up to 72 hours after weight training in overweight college males
(Heden 2011). Not only can anaerobic activity utilize calories
for several hours after training (see HIIT),
but restoration of muscle mass increases calories expended at
any activity level, even during rest. These common goals can
be obtained by doing the most within the least number of sets
and exercises. Specifically, this involves performing as many
repetitions as possible within the repetition range of the workout
set: one repetition short of failure or compromising exercise
form (see weight training guidelines).
In studies that do demonstrate greater gains at higher volumes,
only a small increase of gains are seen when performing additional
sets. Each additional set yields less progress to a point of
diminishing return. See Applied Research
In determining the ideal number of sets, one must decide between
either maximizing return on investment by achieving most of the
results with minimal investment of time (eg: 1 warm-up and 1
workout set) or investing the time required for marginally more
gains (eg: 4 sets). The time saved with an abbreviated weight
training program can often be used more wisely to address other
goals elsewhere in a program, for example:
- Fat loss, toning, or cardiovascular conditioning:
- More aerobics can be performed, particularly since duration
is an important component of aerobics exercise.
- Targeting other muscle groups:
- Auxiliary movement involving a muscle group that has not
yet been exercised can be added (Neck,
- Keep in mind that too many exercises in a workout decrease
the intensity for all other exercise.
- Targeting specific muscle groups or movements:
- An additional exercise, distinct from the other movements
for the same muscle group, can be more effective than additional
set(s), for both strength and muscle size gains.
- For all other muscle groups or movement, try to keep number
of exercises to a minimum.
- Athletic conditioning:
- Alternatively, more sports-specific training can be performed.
- More rest can be taken between sets if strength is a goal.
- Recovery and more progress:
- More time can be spent recuperating after workouts, decreasing
training stagnant or injurious effects of overtraining.
- Enjoying life:
- Spend saved time engaging in some other fun or interesting
sort of physical activity.
There is less need to divide the body into as many groups
when designing a split program
with fewer sets. Each muscle group can be worked with greater
frequency, more than just once a week as many high-volume programs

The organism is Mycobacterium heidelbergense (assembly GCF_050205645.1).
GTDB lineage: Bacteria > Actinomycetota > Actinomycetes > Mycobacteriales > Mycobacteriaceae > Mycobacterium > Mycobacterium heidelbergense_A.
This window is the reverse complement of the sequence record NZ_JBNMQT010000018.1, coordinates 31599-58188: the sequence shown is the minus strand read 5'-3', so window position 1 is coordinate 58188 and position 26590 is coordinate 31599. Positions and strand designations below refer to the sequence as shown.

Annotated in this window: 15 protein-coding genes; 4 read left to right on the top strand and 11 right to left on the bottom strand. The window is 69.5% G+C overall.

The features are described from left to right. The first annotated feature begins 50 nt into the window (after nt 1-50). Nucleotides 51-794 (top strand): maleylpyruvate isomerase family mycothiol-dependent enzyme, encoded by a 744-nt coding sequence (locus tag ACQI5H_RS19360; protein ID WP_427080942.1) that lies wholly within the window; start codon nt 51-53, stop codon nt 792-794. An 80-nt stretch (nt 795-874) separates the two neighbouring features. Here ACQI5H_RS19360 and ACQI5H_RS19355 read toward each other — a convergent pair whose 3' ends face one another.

force you to perform. In addition, more rest days can be implemented
for greater recovery, as in the case of a two
day split workout performed 4 days per week.
Those who are used to a program implementing multiple sets
and/or a many exercises are usually skeptical about performing
so few sets. Veterans of the old school may not feel confident
they will experience gains with less sets and exercises. They
had been introduced to and grown accustom to traditional training.
Some may even react violently at the proposition of incorporating
such an abbreviated method of training. They may defend their
methods to justify all the time and effort they had spent training
at higher volumes throughout the years.
Those accustomed to high volume training also often cite the
need for multiple warm-up sets to prepare their nagging joints
for the heavier loads. Those who try the low volume train are
sometimes amazed to discover how few warm-ups sets they need
when they reduce their training volume, fully recover between
workouts, allowing their previously festering joint pains to
subside or disappear in the process. However, an additional warm-up set(s)
may still be performed on heavy lifts such as Squat, Deadlift,
and possibly Bench Press and other heavy lifts, if required.
The idea is to get the most out of every set and exercise.
an individual is accustomed to a high-volume program, they may
also find it very difficult psychologically to perform only a
warm-up set and one workout set. It may take months until the
veteran is used to the low-volume, progressively-intense training.
The individual who is used to performing multiple sets and many
exercises for each muscle group is initially unable to perform
a workout set at a great intensity. They have taught themselves,
almost unconsciously, to hold back since they are used to performing
many exercises and sets. It may require months to teach the body
to push itself more intensely. In addition, the type of fatigue
experienced after the high- intensity, low-volume training is
different than the traditional high-volume training. Until they
are able to generate more intensity in their workouts, many may
feel they are not achieving a productive workout based on this
initial lack of fatigue.
For those who are used to a high-volume program, an intermediate-volume
training prescription may be suggested. This may be in the form
of (a) an additional exercise for major or selected target muscle
groups (eg: Chest
Dips in addition to Bench
Press and Incline
Bench Press), or may involve (b) two workout sets performed
after a warm-up set. The workout weight should be increased 5
to 10 % if 12 reps (or the upper repetition range) is performed.
The two workout sets may be performed with the same weight (straight